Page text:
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dmatter

which is better: template or constructor parameters?

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Which of the following is better (ie memory and speed trade-offs) Snippet 1 - using template parameter to pass a value
template <class T, T value>
struct ByTemplate
{
    vector<T> block;

    ByTemplate () : block(20, value) { }
    void MakeDefault (int pos) { block[pos] = value; }
};
---------- Snippet 2 - using constructor paramater to pass a value
template <class T>
struct ByConstructor
{
    vector<T> block;
    T value;

    ByConstructor (T cVal) : value(cVal), block(20, value) { }
    void MakeDefault (int pos) { block[pos] = value; }
};
This is just dummy code, what I actually want to do is keep a copy of T around for in-place construction, but the above does show what I;m asking. I think that Snippet1 is faster because value is around at compile time so it might allow optmizations to take place, it might also be better from the point of view that I don't have to store it within the class (as in Snippet2) but I'm not sure if the compiler would do this anyway (so no memory saved). wot does anyone think? Thanx in advance :)

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That doesn't seem like a performance bottleneck, not by a long shot, so the *much* greater flexibility offered by the constructor way would seem to be a better solution. Without knowing more about what the code is meant to do, it is hard to give any generally applicable advice.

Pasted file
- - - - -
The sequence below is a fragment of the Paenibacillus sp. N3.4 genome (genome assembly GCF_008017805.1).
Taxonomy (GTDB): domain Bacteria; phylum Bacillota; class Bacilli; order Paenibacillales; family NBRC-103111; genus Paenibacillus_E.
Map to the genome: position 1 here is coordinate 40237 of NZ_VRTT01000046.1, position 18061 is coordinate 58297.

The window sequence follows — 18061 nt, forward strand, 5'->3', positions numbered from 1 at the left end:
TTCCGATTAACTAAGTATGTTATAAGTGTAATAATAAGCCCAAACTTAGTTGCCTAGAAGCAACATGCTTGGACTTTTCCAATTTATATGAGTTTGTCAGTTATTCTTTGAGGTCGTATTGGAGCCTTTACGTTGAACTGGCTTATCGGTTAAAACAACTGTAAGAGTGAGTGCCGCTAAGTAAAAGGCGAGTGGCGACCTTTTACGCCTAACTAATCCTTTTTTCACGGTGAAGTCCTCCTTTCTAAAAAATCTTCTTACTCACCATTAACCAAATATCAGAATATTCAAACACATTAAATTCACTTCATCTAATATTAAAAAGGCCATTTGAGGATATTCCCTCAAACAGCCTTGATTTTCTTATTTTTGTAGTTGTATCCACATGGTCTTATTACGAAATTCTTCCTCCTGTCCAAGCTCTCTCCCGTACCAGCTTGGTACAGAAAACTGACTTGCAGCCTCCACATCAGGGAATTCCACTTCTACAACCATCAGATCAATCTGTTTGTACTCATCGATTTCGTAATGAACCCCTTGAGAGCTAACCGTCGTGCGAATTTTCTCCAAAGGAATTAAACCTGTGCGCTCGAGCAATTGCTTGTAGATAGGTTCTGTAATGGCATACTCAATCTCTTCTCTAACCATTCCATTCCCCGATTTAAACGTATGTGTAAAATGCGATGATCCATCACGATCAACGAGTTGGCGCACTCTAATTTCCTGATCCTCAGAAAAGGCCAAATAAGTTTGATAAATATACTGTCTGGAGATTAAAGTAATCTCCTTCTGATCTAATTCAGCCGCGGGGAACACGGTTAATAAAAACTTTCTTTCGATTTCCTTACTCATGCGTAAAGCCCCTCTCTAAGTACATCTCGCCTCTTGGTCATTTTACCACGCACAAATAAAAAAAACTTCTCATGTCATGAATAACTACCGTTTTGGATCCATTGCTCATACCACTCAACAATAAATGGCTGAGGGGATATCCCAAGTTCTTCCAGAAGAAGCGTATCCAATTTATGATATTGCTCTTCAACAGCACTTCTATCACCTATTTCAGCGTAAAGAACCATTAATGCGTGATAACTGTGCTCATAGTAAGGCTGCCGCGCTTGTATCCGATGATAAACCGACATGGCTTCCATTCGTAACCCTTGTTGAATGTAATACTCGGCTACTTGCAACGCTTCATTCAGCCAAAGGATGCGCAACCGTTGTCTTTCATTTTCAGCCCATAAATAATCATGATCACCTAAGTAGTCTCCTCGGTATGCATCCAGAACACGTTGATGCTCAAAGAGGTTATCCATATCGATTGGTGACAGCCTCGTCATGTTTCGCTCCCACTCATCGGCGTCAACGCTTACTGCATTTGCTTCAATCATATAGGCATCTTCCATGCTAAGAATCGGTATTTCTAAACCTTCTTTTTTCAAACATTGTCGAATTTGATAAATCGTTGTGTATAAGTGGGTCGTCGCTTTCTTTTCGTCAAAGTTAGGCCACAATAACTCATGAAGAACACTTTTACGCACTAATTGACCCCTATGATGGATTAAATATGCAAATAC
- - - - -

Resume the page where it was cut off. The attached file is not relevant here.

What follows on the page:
If you are absolutely sure that a compile-time constant is enough now and in the future (refactoring afterwards will likely be a big pain in the butt), you could go the template way and use the constant-length array class from boost::array. But if you are even a bit unsure about the level of flexibility you might someday require, I'd recommend the more dynamic way.

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Quote:
Original post by dmatter
wot does anyone think?
Thanx in advance :)


I think that this is probably a horrible micro-optimization that will provide no noticeable speed benifit after much wasted time.

That said, which one is faster will depend entirely on wheither or not you're using a lot of different values or not. If you're only using one value, at worst, the first version won't be any slower. If you're using many values, the first version could be much slower due to the fact that a new version of each function will be created on most compilers for each value, causing more page misses and so forth when calling the function. That said, I suspect they will likely both preform EXACTLY the same and compile into the EXACT same code (in release mode, disregarding the symbol information), the constructor and so forth completely inlined to calls to vector.

In any case, the only definitive answer is to try both of them in a real life example (not some pansy ass benchmark, I'm talking about plug it in to your existing code that's having preformance problems in this area - if you don't have such code, you're prematurely optimizing, which is a waste of your time) and compare. When you can't tell a difference between the two, you'll know you've been wasting your time :-).

As such, I'd make my pick based on flexibility/what I wanted to do. Unless I'm doing some major template meta-programming, this would mean snippet 2 is best, since you can choose the value at runtime.

[Edited by - MaulingMonkey on June 9, 2005 3:39:37 PM]